Newswise — Atlanta — A new study, presented this week at the Association of Academic Physiatrists Annual Meeting in Atlanta, suggests that not all children follow the same path to concussion recovery, nor do they have the same predictors for returning to normal activity. The study also suggests that younger children should be considered separately from high-school-aged students.

“Concussions are common among children, yet the literature is limited with regard to understanding trajectory of recovery after concussion, particularly in children with non-sports related injuries and for younger children,” explains Kaitlyn Chin, a second-year medical student at University of New England College of Osteopathic Medicine and lead investigator in the study. “We were particularly interested in understanding how activity levels during recovery from concussion influence time to full recovery, in order to be able to identify modifiable factors to help guide concussion care. Previous studies have noted differences in the amount of time it takes children to recover from a concussion, and our team recently initiated a study to see if we can identify predictors associated with the amount of time between injury and when a child is medically cleared to return to activities which place the child at risk for re-injury,” she says.

To assess this, Chin’s team at Kennedy Krieger Institute in Baltimore, MD reviewed the medical records of 178 children who were treated for concussions at an academically-affiliated, rehabilitation-based clinic and who were medically cleared to return to play between September 2015 and February 2017. The children included in the study ranged in age from six to 17 years old (with a slight majority being under the age of 14), and each child’s first visit to the clinic was within 60 days of his or her concussion.

The researchers reviewed each child’s record noting when they were approved to return to play. Then, they looked at several other factors for each child, including: sex, cause of the concussion (i.e., sports or non-sports-related), number of symptoms, school attendance, and exercise status at the initial visit to the clinic. Finally, they considered these factors when the children were placed into two different categories – children under 14 and children over 14 – to see if there are any differences based on age.

“We were looking at several different factors to see how they impacted a child’s recovery,” says Chin. “Our hope is to identify modifiable factors that may help shape future recommendations given by healthcare providers to speed recovery.”

Chin’s team found the number of symptoms affected how quickly all children were cleared to return to play – with fewer symptoms being associated with a faster return to play. For older children, male sex and higher level of exercise during recovery were both associated with a faster return to play. For younger children, higher levels of both exercise and school participation (e.g. attending class, completing homework and tests) were associated with faster return to play.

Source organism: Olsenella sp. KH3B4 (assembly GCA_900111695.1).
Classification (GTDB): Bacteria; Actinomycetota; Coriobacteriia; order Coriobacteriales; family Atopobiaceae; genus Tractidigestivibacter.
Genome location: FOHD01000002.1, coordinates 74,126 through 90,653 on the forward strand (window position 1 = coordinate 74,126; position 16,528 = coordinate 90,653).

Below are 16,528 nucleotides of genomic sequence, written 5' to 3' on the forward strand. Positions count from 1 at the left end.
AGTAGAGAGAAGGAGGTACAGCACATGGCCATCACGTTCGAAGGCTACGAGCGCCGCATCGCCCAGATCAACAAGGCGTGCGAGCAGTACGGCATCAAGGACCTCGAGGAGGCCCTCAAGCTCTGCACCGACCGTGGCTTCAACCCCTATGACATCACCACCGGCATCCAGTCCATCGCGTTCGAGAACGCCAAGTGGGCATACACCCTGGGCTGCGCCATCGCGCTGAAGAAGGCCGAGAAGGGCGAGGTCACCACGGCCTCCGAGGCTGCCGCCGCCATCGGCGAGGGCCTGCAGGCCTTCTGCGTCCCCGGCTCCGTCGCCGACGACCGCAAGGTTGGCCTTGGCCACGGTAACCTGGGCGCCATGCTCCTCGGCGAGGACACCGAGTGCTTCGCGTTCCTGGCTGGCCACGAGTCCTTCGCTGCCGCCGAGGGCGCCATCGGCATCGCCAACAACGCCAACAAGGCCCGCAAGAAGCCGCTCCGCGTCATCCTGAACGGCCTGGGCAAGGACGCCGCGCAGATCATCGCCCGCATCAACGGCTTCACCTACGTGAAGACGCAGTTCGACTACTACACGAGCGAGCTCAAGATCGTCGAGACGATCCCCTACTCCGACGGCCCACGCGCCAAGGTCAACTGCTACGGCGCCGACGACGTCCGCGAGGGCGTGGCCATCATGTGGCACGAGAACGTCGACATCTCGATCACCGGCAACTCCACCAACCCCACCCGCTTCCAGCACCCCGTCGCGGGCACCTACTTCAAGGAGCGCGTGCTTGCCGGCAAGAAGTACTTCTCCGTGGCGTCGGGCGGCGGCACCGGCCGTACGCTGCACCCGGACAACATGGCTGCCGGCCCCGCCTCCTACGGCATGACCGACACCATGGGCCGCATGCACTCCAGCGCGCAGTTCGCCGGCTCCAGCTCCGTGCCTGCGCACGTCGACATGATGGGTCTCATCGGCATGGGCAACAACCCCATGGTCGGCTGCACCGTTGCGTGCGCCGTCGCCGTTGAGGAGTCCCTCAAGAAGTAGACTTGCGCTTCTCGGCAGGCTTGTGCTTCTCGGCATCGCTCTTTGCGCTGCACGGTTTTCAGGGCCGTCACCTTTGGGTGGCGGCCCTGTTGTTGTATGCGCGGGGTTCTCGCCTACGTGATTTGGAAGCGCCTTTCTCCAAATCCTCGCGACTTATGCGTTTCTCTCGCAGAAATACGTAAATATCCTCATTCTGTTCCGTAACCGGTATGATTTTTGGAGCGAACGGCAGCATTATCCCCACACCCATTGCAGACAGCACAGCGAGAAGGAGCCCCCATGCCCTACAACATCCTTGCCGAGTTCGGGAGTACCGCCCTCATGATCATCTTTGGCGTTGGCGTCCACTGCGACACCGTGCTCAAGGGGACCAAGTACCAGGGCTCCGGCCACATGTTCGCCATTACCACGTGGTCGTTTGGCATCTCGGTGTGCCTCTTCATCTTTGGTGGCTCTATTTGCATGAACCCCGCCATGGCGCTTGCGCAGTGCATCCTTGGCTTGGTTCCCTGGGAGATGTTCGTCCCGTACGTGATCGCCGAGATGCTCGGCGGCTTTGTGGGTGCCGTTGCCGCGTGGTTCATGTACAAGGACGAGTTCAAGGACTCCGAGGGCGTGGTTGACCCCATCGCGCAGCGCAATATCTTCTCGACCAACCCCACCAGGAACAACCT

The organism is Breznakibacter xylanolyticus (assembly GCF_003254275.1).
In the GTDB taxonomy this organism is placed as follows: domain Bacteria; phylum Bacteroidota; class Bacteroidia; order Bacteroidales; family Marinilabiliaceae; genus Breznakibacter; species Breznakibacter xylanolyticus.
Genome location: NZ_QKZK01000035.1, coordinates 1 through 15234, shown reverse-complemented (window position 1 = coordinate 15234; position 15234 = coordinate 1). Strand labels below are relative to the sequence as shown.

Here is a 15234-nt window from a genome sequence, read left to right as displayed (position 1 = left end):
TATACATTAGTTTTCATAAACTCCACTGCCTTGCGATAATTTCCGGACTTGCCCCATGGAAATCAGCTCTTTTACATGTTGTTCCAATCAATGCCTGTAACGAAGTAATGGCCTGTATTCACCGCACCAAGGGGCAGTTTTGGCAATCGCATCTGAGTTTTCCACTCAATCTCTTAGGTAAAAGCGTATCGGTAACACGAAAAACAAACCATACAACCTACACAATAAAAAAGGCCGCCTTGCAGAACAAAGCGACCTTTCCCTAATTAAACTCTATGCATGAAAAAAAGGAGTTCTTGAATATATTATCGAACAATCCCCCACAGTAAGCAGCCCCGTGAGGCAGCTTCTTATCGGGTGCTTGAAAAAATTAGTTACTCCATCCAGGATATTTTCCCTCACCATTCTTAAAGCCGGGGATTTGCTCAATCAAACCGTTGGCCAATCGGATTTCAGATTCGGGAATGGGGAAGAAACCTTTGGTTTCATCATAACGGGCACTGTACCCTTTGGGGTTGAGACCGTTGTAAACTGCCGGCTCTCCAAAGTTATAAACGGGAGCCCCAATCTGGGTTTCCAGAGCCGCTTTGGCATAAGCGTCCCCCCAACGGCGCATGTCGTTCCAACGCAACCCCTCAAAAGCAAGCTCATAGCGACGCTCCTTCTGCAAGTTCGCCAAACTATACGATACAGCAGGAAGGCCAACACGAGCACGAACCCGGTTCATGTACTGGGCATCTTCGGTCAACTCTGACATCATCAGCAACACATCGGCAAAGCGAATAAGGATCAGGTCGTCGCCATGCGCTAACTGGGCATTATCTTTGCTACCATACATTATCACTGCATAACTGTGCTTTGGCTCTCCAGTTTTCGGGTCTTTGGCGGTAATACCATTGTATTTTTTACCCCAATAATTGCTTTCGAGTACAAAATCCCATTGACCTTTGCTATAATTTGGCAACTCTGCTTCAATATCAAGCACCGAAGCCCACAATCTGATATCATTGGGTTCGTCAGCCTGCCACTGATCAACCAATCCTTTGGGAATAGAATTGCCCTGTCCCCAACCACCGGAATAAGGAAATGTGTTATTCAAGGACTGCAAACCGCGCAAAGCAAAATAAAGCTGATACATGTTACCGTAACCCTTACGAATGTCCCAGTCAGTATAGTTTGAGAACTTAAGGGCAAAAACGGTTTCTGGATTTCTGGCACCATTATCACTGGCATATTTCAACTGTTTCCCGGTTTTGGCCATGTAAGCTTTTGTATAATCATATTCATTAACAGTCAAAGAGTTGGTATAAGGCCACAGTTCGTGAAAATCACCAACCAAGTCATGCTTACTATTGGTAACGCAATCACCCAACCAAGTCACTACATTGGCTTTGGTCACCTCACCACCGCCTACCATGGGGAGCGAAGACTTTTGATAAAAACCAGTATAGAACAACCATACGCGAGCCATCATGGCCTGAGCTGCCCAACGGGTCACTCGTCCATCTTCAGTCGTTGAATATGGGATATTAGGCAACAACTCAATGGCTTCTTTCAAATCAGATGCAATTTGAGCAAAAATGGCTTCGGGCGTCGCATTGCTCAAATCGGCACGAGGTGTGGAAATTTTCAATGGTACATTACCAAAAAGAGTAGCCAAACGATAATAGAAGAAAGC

Overall, this study shows that elementary and middle school aged children should be considered separately from high-school-aged students when considering risk factors for prolonged recovery from a concussion. Furthermore, Chin’s team found that school participation and exercise were not harmful and did not prolong recovery.

“Our study adds to the literature supporting that return to cognitive and safe physical activities while a child is still recovering from concussion does not prolong time to recovery,” says Chin of the findings.  “Every child is different, and recovery is different for each concussion. To that end, a concussion recovery plan should be tailored for each child, and parents should seek help from the child’s pediatrician or other medical professionals for guiding care after a concussion.”

As a next step, Chin’s team is interested in better understanding how timing and type of physical activity contribute to recovery after concussion as well as how to best assess and address barriers to recovery such as stress associated with returning to school. To accomplish this, she recommends prospective studies of large groups of children.

 

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The Association of Academic Physiatrists (AAP) is the only academic association dedicated to the specialty of physiatry. The AAP is an organization of leading physicians, researchers, in-training physiatrists, and others involved or interested in mentorship, leadership, and discovery in physiatry. The AAP holds an Annual Meeting, produces a leading medical journal in rehabilitation, AJPM&R, and leads a variety of programs and activities that support and enhance academic physiatry. To learn more about the Association and field of physiatry, visit physiatry.org and follow us on Twitter using @AAPhysiatrists. To learn more about the AAP's 2018 Annual Meeting, visit physiatry.org/2018.

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